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The House Ways and Means Tax Policy Subcommittee is “actively working” on provisions to allow small businesses to deduct the interest they pay on debt, Chairman Peter Roskam (R-Ill.) said.
The provision would be a change to the House GOP tax reform plan, which would eliminate the ability of companies to deduct the interest on their loans but allow them to write off all business expenses. The current tax code already allows many small businesses to deduct both business investments and interest expense.
Small businesses, particularly debt-reliant farms, have been clamoring for the ability to keep their interest deductions in recent months. The issue was raised by two Ways and Means members, Reps. Kristi Noem (R-S.D.) and Suzan DelBene (D-Wash.), at a July 13 Tax Policy Subcommittee hearing on small businesses and tax reform.
The parameters of what constitutes a small business “are all under consideration,” Roskam told reporters after the hearing. “There’s a sensitivity to people who have no access to capital in other forms and they need to go out and borrow money, and we need to make sure that they’ve got the ability to acquire that.”
There are several different definitions of “small business” in the tax code. Some tax professionals have suggested that a tax overhaul bill should preserve interest deductibility for companies currently eligible for tax code Section 179 expensing. Companies that buy less than $2 million worth of equipment in 2017 can fully deduct the first $500,000 under Section 179.
The committee is also heeding worries that the special 25 percent passthrough rate in the tax code could lead to gaming. Tax professionals have said having a passthrough rate that is lower than the top individual rate—33 percent in the House plan—could incentivize some people to route income through a limited liability company, rather than treating the money as wages.
“We’re also very mindful of some of the concerns in terms of anti-abuse rules on passthrough treatment,” Roskam said. “Message received. We need to understand that, so it can’t be manipulated.”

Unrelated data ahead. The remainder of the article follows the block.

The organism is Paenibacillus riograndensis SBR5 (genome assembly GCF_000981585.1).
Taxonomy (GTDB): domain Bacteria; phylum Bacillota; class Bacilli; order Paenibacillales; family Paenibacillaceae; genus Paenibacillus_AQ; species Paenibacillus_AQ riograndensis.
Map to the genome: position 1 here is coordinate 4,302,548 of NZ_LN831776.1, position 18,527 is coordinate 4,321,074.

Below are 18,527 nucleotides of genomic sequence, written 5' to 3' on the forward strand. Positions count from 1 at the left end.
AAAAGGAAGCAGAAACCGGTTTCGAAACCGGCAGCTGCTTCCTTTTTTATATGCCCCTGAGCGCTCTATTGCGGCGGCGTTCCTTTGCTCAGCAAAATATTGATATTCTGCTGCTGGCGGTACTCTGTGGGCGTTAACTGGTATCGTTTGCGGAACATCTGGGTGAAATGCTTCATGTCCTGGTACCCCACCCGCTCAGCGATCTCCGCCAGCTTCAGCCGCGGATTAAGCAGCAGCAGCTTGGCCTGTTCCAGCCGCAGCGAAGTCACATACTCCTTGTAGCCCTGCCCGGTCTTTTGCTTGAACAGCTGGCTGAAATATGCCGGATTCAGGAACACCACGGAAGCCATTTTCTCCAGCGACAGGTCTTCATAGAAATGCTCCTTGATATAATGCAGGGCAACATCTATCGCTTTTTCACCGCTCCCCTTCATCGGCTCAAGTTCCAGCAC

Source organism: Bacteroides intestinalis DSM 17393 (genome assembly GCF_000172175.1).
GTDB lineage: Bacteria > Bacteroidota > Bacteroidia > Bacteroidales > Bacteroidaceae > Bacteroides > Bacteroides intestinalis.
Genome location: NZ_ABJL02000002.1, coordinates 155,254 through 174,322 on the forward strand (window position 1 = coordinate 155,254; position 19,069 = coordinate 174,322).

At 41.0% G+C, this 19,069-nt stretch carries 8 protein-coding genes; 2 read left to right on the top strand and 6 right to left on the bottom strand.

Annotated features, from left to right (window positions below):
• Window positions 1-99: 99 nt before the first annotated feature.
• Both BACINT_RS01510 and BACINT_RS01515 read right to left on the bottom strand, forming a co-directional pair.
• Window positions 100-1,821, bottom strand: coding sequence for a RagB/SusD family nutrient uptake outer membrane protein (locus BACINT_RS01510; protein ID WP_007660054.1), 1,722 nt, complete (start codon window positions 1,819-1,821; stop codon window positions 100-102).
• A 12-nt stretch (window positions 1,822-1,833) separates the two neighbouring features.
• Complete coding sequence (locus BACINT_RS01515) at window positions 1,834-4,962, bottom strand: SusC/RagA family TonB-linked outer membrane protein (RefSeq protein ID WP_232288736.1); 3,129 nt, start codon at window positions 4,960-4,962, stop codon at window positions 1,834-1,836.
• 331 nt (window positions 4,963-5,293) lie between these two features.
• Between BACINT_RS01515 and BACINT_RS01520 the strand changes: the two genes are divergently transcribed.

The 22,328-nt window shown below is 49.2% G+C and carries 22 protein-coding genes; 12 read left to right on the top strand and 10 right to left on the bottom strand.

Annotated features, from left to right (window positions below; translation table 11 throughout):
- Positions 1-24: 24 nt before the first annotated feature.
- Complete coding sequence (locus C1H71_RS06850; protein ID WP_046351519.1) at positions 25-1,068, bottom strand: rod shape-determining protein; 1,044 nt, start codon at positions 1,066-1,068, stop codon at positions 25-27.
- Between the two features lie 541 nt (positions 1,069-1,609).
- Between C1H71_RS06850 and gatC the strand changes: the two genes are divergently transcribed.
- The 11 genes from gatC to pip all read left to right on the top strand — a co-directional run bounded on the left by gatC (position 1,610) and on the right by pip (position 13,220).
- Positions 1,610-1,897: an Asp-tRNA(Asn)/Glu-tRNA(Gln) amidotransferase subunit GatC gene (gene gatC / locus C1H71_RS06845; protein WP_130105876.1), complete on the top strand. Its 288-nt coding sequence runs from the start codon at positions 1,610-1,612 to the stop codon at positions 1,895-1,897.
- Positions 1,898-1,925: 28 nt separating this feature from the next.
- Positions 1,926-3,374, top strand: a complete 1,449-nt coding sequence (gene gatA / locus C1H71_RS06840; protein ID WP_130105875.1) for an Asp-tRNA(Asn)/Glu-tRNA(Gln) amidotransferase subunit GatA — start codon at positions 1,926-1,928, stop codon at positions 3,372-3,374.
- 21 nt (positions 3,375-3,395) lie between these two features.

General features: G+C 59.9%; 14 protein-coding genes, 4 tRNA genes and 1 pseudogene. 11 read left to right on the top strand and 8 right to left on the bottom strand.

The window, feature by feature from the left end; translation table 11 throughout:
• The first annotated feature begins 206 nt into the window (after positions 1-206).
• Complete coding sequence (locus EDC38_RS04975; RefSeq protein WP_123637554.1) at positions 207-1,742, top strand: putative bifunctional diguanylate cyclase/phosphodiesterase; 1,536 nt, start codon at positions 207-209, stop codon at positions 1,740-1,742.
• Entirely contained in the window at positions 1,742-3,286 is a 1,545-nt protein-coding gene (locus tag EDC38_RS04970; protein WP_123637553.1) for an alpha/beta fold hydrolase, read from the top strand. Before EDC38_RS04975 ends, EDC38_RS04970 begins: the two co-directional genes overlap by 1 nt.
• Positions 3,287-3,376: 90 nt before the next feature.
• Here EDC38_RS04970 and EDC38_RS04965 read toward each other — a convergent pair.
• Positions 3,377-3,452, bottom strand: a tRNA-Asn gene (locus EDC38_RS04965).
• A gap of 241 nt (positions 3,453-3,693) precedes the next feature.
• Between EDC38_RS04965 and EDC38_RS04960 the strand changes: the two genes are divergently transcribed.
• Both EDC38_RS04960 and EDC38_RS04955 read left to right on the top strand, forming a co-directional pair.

Passthrough income is taxed using the graduated individual rates under current law, topping out at 39.6 percent. Distinguishing between business profits and income tied to labor will likely be a heavy lift as lawmakers seek to develop rules that accurately classify business income and wages and are administrable for the Internal Revenue Service.
Roskam said he understands the irony of pushing for anti-gaming rules, which will likely be complex, while also arguing for a simpler tax code.
The attention to passthroughs is a welcome notion to many business groups that have feared in recent years that tax changes could leave out small companies. The U.S Chamber of Commerce Small Business Council sent a July 12 letter to Roskam and committee ranking member Lloyd Doggett (D-Texas) expressing the need for lower tax rates.
The changes to the interest deduction proposal and the announcement to look more closely at anti-abuse rules for passthroughs signal that the Tax Policy Subcommittee is continuing to flesh out the details of its tax plan. Ways and Means Chairman Kevin Brady (R-Texas) told reporters that the carve-out for small business on interest deductibility “makes good sense.”
The controversial border adjustment tax proposal, from which several import-reliant industry groups have requested exemptions, isn’t being discussed, Brady said. The tax would place a levy on imports and exempt exports.
“With border adjustment, we continue conversations with the White House,” Brady said.
Brady has been meeting regularly with White House officials and Senate leaders to come up with a unified framework for tax reform. Republicans have indicated that the results of that plan could come in the fall.
The Tax Policy Subcommittee has scheduled a July 19 hearing on how to simplify the tax code for individuals and families.
To contact the reporter on this story: Laura Davison in Washington at lDavison@bna.com
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The U.S. Chamber of Commerce Small Business letter is at http://src.bna.com/qJR.
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